Where to hide your data center and protect it from damaging natural disasters?
I have built two data centers in the Raleigh, North Carolina. I traveled to Raleigh about once per month over a couple of years for these projects, many times driving in ice storms. It’s really quite fun to drive around when everything is coated in a sheet of ice. It’s like driving a Zamboni without an ice rink. Quite frankly, only people like me who have too much confidence in their driving abilities drive—everyone else stays home and for good reason as many cars are stuck on the roads and crashed up while driving in these conditions. Recently, storms in the Raleigh area caused a wide path of “death and damage” as reported here in the NY Times–declaring emergencies throughout North Caroline, Mississippi and Alabama. More extreme weather is predicted for the eastern seaboard with the ever-increasing climate change. Hurricane frequency and strength has increased several times over the last few years. Remember when one good hurricane a year was normal? Now it’s dozens, so much so, that the naming convention has changed completely from alphabetical names to female names to including male names and now numbered names similar to star systems.
Remember when California was the only place we expected to receive large earthquakes? Well, except for Japan, which reminded us once again of the devastation that can occur being along the Pacific Rim. I was in middle Baja following the recent Japan earthquake and had to change plans due to a tsunami warning from the Japan earthquake nearly 10,000 miles away, proving the point that near the ocean following an earthquake can be risky.
The largest earthquake in 35 years hits Arkansas…what you ask?! Arkansas? Yes, the largest in that state yet amongst more than 800 earthquakes in Arkansas since September 2010. Wow!! You can read more about it in this AP/Yahoo news article.
But even more spectacular–as I bring up earthquakes in Arkansas as merely an example–is that the largest risk of large-scale damage from an earthquake in the US is located right under the middle of the US, the New Madris Fault. Directly under Kentucky, Indiana, Illinois, Tenessee, Missippii, Arkansas, this baby is HUGE! With an ability to create horizontal acceleration of 1.89g, almost 5 times greater than the amount of ground acceleration at The Reno Technology Park near Reno, NV, which is located on stable ground absent of any earthquake faults. See this thesis on the affects of earthquakes on bridge design, which is the pinnacle of civil engineering for earthquakes, as they look at 75-year affects, not 20 as it is for most building construction. Even Texas is not immune to earthquakes. Having damaging earthquakes in 1882, 1891, 1917, 1925, 1931, 1932, 1936, 1948, 1951, 1957, 1964, 1966, 1969, and 1974. Many of these being felt as much as two states away from Texas, which covers a very large area. I type out all of these just to prove the point that even areas thought to be immune from damaging earthquakes have them, and more frequently than we care to remember. You can read more in this USGS article about Texas earthquakes here.
And thus the punch line is to consider data center site selection very carefully. Just because an earthquake has not happened for a long time does not mean that an area is not immune to a damaging earthquake. Check out this map of large earthquake potential and look at the two large circles of converging lines in the middle of the US and under South Carolina—these are the areas of greatest earthquake threat to public and buildings in the US:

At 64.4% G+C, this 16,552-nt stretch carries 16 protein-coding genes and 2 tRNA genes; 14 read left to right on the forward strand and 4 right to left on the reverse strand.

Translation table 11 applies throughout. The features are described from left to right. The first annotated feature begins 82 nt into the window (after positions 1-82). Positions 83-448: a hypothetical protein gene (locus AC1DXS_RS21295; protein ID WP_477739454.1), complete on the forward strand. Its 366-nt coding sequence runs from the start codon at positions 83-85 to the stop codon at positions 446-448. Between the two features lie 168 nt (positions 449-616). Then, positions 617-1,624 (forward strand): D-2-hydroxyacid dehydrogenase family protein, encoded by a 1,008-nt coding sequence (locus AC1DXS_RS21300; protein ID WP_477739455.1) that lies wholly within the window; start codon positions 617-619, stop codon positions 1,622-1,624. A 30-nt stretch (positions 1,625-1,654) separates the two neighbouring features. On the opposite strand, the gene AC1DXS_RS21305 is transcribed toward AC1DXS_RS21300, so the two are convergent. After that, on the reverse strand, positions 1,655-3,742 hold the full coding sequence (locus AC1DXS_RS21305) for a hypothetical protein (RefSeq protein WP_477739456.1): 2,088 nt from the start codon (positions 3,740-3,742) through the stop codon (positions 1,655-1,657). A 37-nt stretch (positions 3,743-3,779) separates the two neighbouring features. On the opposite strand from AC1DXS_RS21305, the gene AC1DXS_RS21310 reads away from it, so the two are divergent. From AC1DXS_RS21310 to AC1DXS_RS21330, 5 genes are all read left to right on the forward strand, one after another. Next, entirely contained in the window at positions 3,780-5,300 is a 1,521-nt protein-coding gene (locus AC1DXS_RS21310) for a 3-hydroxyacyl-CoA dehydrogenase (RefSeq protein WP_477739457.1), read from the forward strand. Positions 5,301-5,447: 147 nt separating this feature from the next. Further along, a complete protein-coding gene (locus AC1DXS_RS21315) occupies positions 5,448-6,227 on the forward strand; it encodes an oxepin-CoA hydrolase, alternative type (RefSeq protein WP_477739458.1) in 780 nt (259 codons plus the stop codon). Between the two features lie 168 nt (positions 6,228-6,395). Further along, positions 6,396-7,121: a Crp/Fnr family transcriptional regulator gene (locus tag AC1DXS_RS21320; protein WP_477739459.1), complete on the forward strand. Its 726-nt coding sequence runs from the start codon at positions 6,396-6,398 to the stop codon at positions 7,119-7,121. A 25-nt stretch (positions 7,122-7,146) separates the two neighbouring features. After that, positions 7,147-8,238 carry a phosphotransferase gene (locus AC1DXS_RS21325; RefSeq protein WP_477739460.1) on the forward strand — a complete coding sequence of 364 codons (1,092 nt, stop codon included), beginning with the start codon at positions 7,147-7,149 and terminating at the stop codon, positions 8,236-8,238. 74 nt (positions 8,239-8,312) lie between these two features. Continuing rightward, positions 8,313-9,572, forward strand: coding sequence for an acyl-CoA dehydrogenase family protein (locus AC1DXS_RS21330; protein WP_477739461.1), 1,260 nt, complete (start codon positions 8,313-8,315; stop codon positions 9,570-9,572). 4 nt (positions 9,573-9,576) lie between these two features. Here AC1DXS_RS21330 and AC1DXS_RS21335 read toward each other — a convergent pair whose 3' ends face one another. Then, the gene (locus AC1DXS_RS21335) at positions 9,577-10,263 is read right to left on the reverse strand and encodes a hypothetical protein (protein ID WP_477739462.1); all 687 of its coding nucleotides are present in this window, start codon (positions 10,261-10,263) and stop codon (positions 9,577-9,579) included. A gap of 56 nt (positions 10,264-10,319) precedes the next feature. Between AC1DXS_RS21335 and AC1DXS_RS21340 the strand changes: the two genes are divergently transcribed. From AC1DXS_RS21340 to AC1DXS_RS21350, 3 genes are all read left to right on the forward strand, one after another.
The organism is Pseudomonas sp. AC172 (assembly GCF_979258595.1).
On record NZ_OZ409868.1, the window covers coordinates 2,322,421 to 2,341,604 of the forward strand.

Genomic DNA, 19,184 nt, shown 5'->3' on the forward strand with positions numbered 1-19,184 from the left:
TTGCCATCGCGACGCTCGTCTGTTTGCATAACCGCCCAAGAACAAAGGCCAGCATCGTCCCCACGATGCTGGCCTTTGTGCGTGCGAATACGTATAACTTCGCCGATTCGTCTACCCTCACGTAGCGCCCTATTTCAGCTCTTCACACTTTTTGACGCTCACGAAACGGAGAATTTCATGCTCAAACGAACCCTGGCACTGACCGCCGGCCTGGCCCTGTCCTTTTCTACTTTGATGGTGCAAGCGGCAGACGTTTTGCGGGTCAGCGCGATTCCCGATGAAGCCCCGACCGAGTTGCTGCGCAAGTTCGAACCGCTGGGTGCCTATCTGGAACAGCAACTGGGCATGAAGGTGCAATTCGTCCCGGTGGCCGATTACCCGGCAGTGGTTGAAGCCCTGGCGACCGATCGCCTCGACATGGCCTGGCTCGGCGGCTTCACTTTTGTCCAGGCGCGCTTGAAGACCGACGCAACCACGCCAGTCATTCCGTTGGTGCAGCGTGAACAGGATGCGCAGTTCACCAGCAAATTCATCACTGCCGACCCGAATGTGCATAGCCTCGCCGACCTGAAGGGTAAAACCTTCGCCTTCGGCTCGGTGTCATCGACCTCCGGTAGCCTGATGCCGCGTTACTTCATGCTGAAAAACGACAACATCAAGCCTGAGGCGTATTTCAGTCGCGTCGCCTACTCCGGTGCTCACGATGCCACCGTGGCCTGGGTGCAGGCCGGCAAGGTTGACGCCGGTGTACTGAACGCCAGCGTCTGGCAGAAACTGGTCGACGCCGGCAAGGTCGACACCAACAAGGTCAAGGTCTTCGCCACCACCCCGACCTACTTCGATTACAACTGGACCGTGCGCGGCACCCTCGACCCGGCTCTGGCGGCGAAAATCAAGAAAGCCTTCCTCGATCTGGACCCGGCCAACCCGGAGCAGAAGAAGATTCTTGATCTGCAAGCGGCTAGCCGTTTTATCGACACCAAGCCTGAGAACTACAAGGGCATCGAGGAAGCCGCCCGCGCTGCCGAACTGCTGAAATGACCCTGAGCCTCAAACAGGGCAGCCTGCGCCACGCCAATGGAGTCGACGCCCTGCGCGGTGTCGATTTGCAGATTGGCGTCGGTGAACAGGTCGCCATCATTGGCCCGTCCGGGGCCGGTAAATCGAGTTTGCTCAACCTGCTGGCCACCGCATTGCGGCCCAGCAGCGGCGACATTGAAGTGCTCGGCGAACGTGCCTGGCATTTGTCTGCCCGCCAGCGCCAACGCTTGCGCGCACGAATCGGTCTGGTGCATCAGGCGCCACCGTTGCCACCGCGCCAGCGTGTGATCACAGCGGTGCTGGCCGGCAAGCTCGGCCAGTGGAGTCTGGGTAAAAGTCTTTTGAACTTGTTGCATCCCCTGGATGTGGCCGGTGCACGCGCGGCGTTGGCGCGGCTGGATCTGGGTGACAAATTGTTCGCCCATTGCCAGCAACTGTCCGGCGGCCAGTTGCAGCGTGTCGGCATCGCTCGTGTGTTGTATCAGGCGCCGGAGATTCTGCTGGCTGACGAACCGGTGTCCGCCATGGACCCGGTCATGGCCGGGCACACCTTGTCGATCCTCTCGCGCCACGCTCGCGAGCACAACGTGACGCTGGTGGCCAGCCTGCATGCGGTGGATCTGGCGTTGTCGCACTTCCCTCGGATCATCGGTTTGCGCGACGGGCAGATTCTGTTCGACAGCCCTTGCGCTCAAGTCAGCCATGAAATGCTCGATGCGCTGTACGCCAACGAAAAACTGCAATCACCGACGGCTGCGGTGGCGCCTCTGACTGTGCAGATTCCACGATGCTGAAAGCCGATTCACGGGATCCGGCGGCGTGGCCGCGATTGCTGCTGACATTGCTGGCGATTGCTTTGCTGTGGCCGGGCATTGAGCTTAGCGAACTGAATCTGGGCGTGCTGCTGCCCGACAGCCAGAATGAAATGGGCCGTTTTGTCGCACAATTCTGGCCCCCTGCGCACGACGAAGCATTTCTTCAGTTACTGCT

How about volcanoes? Sure why worry unless you’re in the South Pacific, Hawaii or Costa Rica, right? Wrong. Over half of the world’s active volcanoes are in … did you guess…. The good ‘ole US of A. That’s right. Most of those are in Alaska as the Aleutian island chain is a pretty exciting place to be. And most of the them in the Continental US are located in Washington and Oregon. But guess what, the most exciting place in the US for a very damaging earthquake of proportions 1,000’s of times greater than the atomic bombs exploded on Japan to end Wrold War II? Wyoming. Yellowstone has been famous for Old Faithful. Heated by a geological hot spot, the same type that has created and is still creating the Hawaiian Islands. But new research calls it a supervolcano. Two of the larger eruptions from this supervolcano produced 2,500 times more ash than Mt St. Helens eruption in 1980, and that provided about 10’ of ash through eastern Washington and elsewhere. And this hot spot is getting hotter. Expected to impact Idaho, Wyoming and Montana with a greater frequency of earthquakes and a possible very large explosion that could wipe out a very large area. Read more about it here.
Why are these important to point out? Because we’ve designed and built data centers to withstand the impacts of what we EXPECT in a certain area, yet so many areas have more impacts than we imagined. Which leads me to site selection. Site selection isn’t so easy as to look at what has recently occurred or what we think might occur in an area; it should involve thorough research and understanding of what really are the risks over time and choose a site that best meets our risk tolerance/”comfort” during the life of the data center. And any risks should be reviewed, even those that seem unlikely, as we can see from many of these examples, that unlikely events can turn out to be devastating to any data center. Hence, location research is paramount to good site selection and these issues not overlooked. A good example is the over 20 active volcanoes in the Portland and Seattle area. Be aware of the risks in your decision or it could lead to a really bad day.